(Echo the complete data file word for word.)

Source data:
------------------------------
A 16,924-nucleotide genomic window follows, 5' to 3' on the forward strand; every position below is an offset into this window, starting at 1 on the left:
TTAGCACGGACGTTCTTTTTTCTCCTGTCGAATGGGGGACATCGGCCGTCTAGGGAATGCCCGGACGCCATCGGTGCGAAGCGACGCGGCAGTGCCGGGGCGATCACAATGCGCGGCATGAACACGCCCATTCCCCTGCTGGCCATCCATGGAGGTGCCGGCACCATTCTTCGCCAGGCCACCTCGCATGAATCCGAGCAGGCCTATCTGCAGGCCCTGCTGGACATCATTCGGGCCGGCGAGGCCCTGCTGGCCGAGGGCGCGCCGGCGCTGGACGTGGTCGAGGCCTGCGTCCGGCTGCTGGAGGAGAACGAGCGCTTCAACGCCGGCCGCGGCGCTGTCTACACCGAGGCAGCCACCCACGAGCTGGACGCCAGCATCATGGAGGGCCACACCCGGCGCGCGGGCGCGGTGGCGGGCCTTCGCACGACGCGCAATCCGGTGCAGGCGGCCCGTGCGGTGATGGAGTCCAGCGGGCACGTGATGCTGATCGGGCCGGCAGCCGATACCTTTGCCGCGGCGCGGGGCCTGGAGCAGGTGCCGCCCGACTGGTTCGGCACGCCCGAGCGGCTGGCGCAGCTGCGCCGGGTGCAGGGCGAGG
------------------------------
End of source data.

A 16,924-nucleotide genomic window follows, 5' to 3' on the forward strand; every position below is an offset into this window, starting at 1 on the left:
TTAGCACGGACGTTCTTTTTTCTCCTGTCGAATGGGGGACATCGGCCGTCTAGGGAATGCCCGGACGCCATCGGTGCGAAGCGACGCGGCAGTGCCGGGGCGATCACAATGCGCGGCATGAACACGCCCATTCCCCTGCTGGCCATCCATGGAGGTGCCGGCACCATTCTTCGCCAGGCCACCTCGCATGAATCCGAGCAGGCCTATCTGCAGGCCCTGCTGGACATCATTCGGGCCGGCGAGGCCCTGCTGGCCGAGGGCGCGCCGGCGCTGGACGTGGTCGAGGCCTGCGTCCGGCTGCTGGAGGAGAACGAGCGCTTCAACGCCGGCCGCGGCGCTGTCTACACCGAGGCAGCCACCCACGAGCTGGACGCCAGCATCATGGAGGGCCACACCCGGCGCGCGGGCGCGGTGGCGGGCCTTCGCACGACGCGCAATCCGGTGCAGGCGGCCCGTGCGGTGATGGAGTCCAGCGGGCACGTGATGCTGATCGGGCCGGCAGCCGATACCTTTGCCGCGGCGCGGGGCCTGGAGCAGGTGCCGCCCGACTGGTTCGGCACGCCCGAGCGGCTGGCGCAGCTGCGCCGGGTGCAGGGCGAGG